CAMEROON: People & Culture:
Over 250 ethnic groups live in Cameroon's 10 regions. Across the different regions, communities have an allegiance to local chiefs as well as being ruled by a central government.
As might be expected from the large number of ethnic groups, Cameroon’s people follow different religions. Around half are Christian (Catholics and Protestant), mostly in the south. In the North, Muslims dominate, accounting for nearly a quarter of the population. The remaining 25% of the population follow variations of traditional animist beliefs, paying homage to the spirits of ancestors.
With so many cultures and traditions, there is general tolerance between groups. Cameroonians tend to be more conscious of a person's region, than their religion. And in some aspects of life, particularly in sport and football, Cameroonians think nationally!
The different populations of Cameroon can roughly be categorised into groups of the south, west and north.
In the north, the Fulani are dominant (making up around a tenth of Cameroon’s population). Originally cattle herders, most of these Islamic people are no longer nomadic, having settled in one place as farmers and merchants. The Choa, Katoko and Kirdi live in the northernmost regions.
In the western highlands, groups include the Bamoun and the Bamiléké. The Bamiléké are particularly known for their farming skills and their spirit-focused traditional religion.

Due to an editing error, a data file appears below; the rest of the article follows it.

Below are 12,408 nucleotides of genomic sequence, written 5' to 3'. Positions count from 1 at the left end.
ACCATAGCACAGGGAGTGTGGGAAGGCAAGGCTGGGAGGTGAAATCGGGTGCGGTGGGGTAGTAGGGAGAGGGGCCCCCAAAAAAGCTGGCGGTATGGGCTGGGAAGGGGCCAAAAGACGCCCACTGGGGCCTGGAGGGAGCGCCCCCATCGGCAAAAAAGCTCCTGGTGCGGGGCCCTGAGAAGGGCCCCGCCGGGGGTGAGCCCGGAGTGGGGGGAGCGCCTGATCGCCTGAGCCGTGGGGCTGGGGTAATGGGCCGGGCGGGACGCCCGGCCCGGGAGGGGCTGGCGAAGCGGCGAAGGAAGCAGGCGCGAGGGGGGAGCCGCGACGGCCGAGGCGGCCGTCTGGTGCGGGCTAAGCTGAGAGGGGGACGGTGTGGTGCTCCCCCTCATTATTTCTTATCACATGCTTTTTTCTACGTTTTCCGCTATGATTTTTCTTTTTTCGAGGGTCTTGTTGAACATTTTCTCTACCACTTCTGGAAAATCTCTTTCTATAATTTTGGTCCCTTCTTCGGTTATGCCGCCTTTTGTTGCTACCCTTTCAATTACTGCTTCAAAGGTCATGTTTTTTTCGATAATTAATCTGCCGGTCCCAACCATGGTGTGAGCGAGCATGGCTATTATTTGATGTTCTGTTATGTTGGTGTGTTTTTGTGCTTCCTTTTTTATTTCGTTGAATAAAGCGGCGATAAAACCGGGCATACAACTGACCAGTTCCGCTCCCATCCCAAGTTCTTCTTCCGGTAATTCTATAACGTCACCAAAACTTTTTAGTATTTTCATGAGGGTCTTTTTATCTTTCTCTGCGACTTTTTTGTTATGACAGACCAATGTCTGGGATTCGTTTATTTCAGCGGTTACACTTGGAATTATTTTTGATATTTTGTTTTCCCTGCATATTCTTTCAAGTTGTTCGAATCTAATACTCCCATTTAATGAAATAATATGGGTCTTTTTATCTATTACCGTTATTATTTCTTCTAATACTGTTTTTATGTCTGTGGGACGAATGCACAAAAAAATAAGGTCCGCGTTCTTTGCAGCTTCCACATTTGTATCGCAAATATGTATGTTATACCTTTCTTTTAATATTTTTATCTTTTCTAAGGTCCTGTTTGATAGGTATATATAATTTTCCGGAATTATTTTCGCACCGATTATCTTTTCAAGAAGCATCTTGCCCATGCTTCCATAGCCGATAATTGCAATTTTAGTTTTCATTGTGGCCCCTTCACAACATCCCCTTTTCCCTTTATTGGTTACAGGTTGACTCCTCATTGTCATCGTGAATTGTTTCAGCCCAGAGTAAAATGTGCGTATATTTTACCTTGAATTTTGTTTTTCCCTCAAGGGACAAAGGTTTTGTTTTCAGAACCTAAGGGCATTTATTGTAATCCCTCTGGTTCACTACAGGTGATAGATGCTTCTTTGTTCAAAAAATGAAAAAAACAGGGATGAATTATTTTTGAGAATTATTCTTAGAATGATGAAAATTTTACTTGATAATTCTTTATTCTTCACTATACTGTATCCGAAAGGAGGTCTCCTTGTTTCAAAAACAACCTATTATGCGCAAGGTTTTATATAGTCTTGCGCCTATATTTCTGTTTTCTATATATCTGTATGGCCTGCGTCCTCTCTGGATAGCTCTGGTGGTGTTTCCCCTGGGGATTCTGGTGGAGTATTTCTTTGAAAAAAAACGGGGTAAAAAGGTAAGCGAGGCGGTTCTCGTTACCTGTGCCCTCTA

Across the south, groups of Bantu-speakers spread into Cameroon over the centuries. They include the Bassa, Douala, Bakweri, Bantanga, Ewondo and Fang, among many others. But the first settlers were the ‘pygmies’, many of whom retain their traditional nomadic lifestyle in the rainforests of the south. Officially known as the Baka (or by the names of other minority ethnic groups such as the BaKola and Bofi) they were called ‘pygmies’ because of their small stature.
Dwelling in the forests, the Bakas and other ‘pygmy’ groups use traditional hunting and gathering methods, living off wild pigs, antelopes and monkeys, and edible plants. Sometimes, they trade bushmeat for cultivated crops from farmers outside the forests. But mostly, the groups live in the forest, moving around and using its resources in a sustainable way. Conservation organisations welcome their presence.
A split of languages:
Reflecting the old colonial split of the country, Cameroon has two official languages, French and English. French is spoken by roughly four-fifths of the population, English by a fifth. However, locals often speak both languages.
In parts of the country, particularly in areas bordering Nigeria, locals may rely on pidgin English. In the largely Muslim north, Arabic is sometimes spoken.
The mother-tongue of most children is one of more than 250 African languages native to the region. These include Fulfulde, Douala, Ewondo and Fang. But French and English are also learnt from a young age.